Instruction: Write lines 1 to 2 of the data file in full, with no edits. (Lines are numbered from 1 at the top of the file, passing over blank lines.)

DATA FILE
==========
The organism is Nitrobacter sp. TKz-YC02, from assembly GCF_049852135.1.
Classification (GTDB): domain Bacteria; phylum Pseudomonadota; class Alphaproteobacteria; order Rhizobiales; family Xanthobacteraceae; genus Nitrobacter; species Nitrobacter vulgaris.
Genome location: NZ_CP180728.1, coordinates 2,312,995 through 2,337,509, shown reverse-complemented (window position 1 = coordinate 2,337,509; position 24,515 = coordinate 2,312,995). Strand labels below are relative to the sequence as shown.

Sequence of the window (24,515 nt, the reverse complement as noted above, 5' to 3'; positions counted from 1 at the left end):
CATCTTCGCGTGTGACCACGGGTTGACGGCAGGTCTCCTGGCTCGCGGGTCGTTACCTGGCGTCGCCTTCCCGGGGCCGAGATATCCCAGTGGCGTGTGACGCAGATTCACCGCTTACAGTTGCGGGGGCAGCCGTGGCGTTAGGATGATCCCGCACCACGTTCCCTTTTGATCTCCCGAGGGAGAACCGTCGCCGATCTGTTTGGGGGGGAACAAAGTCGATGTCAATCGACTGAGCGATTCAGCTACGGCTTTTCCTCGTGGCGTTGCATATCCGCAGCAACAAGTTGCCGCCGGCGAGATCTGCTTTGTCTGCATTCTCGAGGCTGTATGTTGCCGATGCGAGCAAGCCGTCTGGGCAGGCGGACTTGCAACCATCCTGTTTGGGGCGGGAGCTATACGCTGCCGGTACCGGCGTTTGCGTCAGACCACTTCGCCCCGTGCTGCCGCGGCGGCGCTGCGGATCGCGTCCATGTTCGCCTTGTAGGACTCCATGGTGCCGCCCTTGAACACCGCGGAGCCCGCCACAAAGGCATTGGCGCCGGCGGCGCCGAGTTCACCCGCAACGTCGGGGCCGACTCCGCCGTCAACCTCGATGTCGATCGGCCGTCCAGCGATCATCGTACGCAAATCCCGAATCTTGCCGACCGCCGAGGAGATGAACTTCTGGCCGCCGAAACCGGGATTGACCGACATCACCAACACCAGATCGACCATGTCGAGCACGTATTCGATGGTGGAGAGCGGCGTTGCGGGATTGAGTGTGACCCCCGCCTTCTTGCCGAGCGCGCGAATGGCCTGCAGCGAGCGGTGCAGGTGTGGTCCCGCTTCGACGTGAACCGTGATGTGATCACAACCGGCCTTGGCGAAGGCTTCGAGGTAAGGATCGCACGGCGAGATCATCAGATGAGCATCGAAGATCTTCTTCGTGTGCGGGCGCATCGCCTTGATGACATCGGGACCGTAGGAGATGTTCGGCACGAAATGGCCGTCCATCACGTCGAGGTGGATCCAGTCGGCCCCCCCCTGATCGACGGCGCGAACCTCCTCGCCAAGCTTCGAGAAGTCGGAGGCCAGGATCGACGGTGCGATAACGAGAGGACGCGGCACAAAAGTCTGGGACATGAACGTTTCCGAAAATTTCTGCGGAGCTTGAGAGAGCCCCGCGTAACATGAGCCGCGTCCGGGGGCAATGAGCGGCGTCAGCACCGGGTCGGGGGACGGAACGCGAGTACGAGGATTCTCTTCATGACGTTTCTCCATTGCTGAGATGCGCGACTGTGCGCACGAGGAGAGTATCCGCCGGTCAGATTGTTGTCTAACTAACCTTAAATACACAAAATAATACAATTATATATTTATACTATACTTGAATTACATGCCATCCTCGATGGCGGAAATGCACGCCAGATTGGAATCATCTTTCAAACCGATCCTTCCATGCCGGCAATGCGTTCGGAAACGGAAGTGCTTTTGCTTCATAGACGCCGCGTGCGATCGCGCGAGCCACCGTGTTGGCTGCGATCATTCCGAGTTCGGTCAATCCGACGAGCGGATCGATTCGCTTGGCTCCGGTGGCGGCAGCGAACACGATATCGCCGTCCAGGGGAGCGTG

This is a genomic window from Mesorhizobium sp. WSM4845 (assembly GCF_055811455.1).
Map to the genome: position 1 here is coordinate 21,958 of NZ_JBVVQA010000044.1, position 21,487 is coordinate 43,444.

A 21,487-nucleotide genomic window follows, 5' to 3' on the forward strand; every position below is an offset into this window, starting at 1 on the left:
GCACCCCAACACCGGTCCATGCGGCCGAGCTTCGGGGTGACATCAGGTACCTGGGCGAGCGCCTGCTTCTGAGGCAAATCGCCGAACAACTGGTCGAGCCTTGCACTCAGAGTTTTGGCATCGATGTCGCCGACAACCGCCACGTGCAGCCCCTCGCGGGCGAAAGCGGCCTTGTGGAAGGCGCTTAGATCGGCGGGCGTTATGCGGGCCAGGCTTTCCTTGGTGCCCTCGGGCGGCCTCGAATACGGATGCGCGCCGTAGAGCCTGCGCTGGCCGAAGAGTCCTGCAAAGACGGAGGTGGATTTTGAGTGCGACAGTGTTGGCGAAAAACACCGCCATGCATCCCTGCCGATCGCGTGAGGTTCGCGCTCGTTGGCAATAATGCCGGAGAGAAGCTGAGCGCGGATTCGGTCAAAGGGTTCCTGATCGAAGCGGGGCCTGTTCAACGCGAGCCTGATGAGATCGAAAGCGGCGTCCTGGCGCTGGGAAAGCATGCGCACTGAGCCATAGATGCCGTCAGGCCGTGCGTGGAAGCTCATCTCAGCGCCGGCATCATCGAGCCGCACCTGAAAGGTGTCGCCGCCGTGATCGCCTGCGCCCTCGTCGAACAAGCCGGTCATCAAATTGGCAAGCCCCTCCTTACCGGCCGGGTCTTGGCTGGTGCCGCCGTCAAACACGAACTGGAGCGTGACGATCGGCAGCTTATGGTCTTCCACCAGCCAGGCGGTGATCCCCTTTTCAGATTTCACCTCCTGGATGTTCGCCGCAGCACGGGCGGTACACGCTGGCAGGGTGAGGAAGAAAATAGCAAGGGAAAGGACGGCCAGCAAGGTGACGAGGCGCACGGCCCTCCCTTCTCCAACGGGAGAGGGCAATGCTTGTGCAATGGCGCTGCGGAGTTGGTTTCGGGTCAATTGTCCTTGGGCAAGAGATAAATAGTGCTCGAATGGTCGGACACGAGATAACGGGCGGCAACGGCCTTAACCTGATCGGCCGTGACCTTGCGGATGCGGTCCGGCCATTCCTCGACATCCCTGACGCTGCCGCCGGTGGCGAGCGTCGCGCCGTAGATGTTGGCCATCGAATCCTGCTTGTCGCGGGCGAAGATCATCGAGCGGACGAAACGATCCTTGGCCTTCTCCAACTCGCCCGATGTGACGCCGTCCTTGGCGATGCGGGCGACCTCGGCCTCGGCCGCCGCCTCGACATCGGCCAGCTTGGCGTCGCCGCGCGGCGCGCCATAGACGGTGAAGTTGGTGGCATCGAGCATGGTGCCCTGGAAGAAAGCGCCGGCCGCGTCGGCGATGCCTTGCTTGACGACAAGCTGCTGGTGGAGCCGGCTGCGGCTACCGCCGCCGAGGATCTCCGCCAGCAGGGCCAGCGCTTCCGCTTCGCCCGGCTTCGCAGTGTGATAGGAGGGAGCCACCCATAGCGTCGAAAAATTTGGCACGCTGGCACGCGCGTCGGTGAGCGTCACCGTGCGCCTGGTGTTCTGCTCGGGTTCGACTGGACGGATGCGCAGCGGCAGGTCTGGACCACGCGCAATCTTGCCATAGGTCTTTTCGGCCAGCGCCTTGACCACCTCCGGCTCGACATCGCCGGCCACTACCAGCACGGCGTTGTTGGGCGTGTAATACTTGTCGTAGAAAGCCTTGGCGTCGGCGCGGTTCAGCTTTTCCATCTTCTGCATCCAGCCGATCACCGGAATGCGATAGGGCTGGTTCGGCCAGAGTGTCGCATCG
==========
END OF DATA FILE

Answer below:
The organism is Nitrobacter sp. TKz-YC02, from assembly GCF_049852135.1.
Classification (GTDB): domain Bacteria; phylum Pseudomonadota; class Alphaproteobacteria; order Rhizobiales; family Xanthobacteraceae; genus Nitrobacter; species Nitrobacter vulgaris.